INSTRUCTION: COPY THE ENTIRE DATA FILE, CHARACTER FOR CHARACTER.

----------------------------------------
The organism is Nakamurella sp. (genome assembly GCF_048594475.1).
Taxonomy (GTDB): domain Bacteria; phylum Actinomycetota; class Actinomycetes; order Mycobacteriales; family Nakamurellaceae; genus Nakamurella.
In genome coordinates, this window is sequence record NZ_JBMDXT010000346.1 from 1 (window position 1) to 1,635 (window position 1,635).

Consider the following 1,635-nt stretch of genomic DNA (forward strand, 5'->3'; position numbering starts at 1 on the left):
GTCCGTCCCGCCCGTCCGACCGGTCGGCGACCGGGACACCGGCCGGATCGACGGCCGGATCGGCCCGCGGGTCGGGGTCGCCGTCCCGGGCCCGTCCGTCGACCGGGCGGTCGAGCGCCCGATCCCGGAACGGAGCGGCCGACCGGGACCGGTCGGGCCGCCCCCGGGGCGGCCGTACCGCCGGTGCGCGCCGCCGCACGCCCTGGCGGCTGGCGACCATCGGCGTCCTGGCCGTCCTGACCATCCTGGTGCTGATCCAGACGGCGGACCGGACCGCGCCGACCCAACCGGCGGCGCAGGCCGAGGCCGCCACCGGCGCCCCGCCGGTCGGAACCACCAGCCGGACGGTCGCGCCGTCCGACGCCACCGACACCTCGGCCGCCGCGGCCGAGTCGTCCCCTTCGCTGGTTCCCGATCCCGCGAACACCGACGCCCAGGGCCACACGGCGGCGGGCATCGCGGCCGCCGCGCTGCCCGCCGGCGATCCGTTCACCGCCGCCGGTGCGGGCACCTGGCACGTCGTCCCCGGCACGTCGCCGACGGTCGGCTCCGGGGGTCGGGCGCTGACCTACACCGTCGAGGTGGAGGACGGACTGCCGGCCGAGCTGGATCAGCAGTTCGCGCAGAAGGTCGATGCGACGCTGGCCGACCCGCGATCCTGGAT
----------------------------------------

The organism is Nakamurella sp. (genome assembly GCF_048594475.1).
Taxonomy (GTDB): domain Bacteria; phylum Actinomycetota; class Actinomycetes; order Mycobacteriales; family Nakamurellaceae; genus Nakamurella.
In genome coordinates, this window is sequence record NZ_JBMDXT010000346.1 from 1 (window position 1) to 1,635 (window position 1,635).

Consider the following 1,635-nt stretch of genomic DNA (forward strand, 5'->3'; position numbering starts at 1 on the left):
GTCCGTCCCGCCCGTCCGACCGGTCGGCGACCGGGACACCGGCCGGATCGACGGCCGGATCGGCCCGCGGGTCGGGGTCGCCGTCCCGGGCCCGTCCGTCGACCGGGCGGTCGAGCGCCCGATCCCGGAACGGAGCGGCCGACCGGGACCGGTCGGGCCGCCCCCGGGGCGGCCGTACCGCCGGTGCGCGCCGCCGCACGCCCTGGCGGCTGGCGACCATCGGCGTCCTGGCCGTCCTGACCATCCTGGTGCTGATCCAGACGGCGGACCGGACCGCGCCGACCCAACCGGCGGCGCAGGCCGAGGCCGCCACCGGCGCCCCGCCGGTCGGAACCACCAGCCGGACGGTCGCGCCGTCCGACGCCACCGACACCTCGGCCGCCGCGGCCGAGTCGTCCCCTTCGCTGGTTCCCGATCCCGCGAACACCGACGCCCAGGGCCACACGGCGGCGGGCATCGCGGCCGCCGCGCTGCCCGCCGGCGATCCGTTCACCGCCGCCGGTGCGGGCACCTGGCACGTCGTCCCCGGCACGTCGCCGACGGTCGGCTCCGGGGGTCGGGCGCTGACCTACACCGTCGAGGTGGAGGACGGACTGCCGGCCGAGCTGGATCAGCAGTTCGCGCAGAAGGTCGATGCGACGCTGGCCGACCCGCGATCCTGGAT